Let’s get the North Burnett prepared for disaster events.
Severe weather is a natural part of living in the North Burnett. Becoming familiar with past weather events that have impacted your community is an important part of preparing for extreme weather events. Click here to see what events have occurred in your area previously.
In emergency events it is very hard for the emergency services to help everybody – you need to take steps and prepare yourself, don’t rely on the services to help you. Let them help the most vulnerable. Following the below steps ensures your family is prepared before disaster or emergency strikes. Links to Fact Sheets can be found on the Get Ready Queensland website.
- Prepare a Household Emergency Plan (Fact Sheet 1)
- Prepare for what you would do in the case of Evacuation (Fact Sheet 2)
- Prepare an Emergency Kit (Fact Sheet 3)
- Prepare your home (Fact Sheet 4), business (Fact Sheet 9), pets (Fact Sheet 7) and car (Fact Sheet 8)
- Become familiar with ways to keep yourself and your family informed (Fact Sheet 5)
- Get to know your neighbours and help you community in times of need (Fact Sheet 6)
The following are the major hazards identified in the North Burnett. Further information including tips and advice on what you can do to stay safe before, during and after each type of emergency or disaster event can be found by clicking on the links. Use this information to help better prepare yourself and your family and complete the checklists listed above.
Visit the Rural Fire Service’s Fire Safety and You website and the Queensland Fire and Emergency Services website to be well informed about the dangers posed by fire in your own environment – at home, at work and at play.
Check out North Burnett Regional Council’s Flood Maps to see the extent of flooding in previous flood events. They provide river height data to help you and your family better prepare and make decisions.
IN CASE OF EMERGENCY (ICE)
The ‘ICE’ (In Case of Emergency) campaign is a method of contact during emergency situations.
To participate in this campaign, all you need to do is store the number of a person or persons who should be contacted during emergency under the name ‘ICE’ (In Case Of Emergency) in your mobile phone.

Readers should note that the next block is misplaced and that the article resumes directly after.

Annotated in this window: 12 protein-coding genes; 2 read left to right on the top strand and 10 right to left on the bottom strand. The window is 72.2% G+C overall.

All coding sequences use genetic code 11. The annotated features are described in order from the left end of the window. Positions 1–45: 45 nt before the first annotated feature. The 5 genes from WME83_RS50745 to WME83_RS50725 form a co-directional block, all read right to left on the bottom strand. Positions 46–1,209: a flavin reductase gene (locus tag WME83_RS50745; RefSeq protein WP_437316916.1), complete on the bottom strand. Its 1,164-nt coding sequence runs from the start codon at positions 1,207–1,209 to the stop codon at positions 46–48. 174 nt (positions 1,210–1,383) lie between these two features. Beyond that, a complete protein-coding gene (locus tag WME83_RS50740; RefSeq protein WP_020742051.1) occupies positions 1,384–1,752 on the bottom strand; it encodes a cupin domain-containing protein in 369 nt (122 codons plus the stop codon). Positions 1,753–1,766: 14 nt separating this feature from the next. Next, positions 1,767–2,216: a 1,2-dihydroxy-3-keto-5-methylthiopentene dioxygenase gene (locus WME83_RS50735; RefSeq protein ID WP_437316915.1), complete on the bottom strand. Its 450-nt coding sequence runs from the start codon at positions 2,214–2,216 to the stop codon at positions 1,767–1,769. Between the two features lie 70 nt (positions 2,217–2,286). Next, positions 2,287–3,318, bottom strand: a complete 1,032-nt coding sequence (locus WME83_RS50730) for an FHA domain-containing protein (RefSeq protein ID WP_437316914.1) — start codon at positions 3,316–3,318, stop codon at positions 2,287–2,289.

For more than one contact name, simply enter ICE1, ICE2 and ICE3 into your mobile phone.
WHAT DOES SOS ONLY MEAN ON MY MOBILE PHONE?
Mobile phones enable individuals to call from most highly populated areas in Australia. However, the nature of mobile handsets and mobile networks means that in some circumstances calls cannot be made at all times.
When you are out of your service provider’s coverage area but are in another carrier’s mobile phone network coverage area, your phone may display a ‘SOS Only’ icon. This means if you place a call to Triple Zero ‘000’ your call will be carried on the other carrier’s network. However, it is important to note that if there is no mobile coverage, you will not be able to reach the Emergency Call Service via a mobile phone.
For more information please visit http://www.acma.gov.au/theACMA/calling-the-emergency-call-service-from-a-mobile-phone–faqs.
STANDARD EARLY WARNING SIGNAL
The Standard Emergency Warning Signal (SEWS) is a wailing siren sound used throughout Australia for various emergency events of major significance, such as cyclones, flooding and severe storms.
Listen to SEWS to familiarise yourself with the sound.
When you hear the signal on radio or television, pay careful attention to the message that follows and act immediately on the advice given.
Those who can’t take responsibility for their own preparation and safety – children, the disabled and seniors – rely on you to help them through an emergency. The following information is available on the Red Cross website to aid these preparations:
• Household preparedness for seniors
• Household preparedness for people with a disability, their families and carers
• How to talk to children about emergencies
Parents who provide their children with mobile phones must explain to them what to do if they receive a warning message. If this happens when the child is at school, they must follow the emergency management arrangements put in place by the school.
The following websites have excellent resources for helping prepare kids for emergencies:
• Red Cross
• Queensland Fire & Emergency Services
• Triple Zero (also available as an app)
• Harden Up
• Before the Storm is an educational game for middle year students designed to get them thinking about storm preparation and disaster resilience.
The following links will also provide further information on helping others:
• Checking your neighbours
• Prepare in languages other than English
• Auslan (Australian Sign Language) version of the Emergency REDIPlan booklet
• Public health information.
DOWNLOAD USEFUL APPS
There are a number of useful Apps available for your smartphone or tablet that will help to keep you well informed in an emergency event. Visit Council’s Useful Contacts & More Information page for a list of Apps.
Sandbags placed in appropriate places around your home or business can reduce the impact of flooding. Although sandbags will not completely stop the water, it can reduce the amount of water entering. See http://www.disaster.qld.gov.au/Be_Prepared/sandbagging.html.
HOW READY ARE YOU?
The Disaster Readiness Index is a short 9-questions checklist which focuses on the things you need to know, the actions you should be taking, and your understanding of your environment before and during a disaster. The result of the checklist is your very own Disaster Readiness Index, measured upon a base score of 100. Take the test here.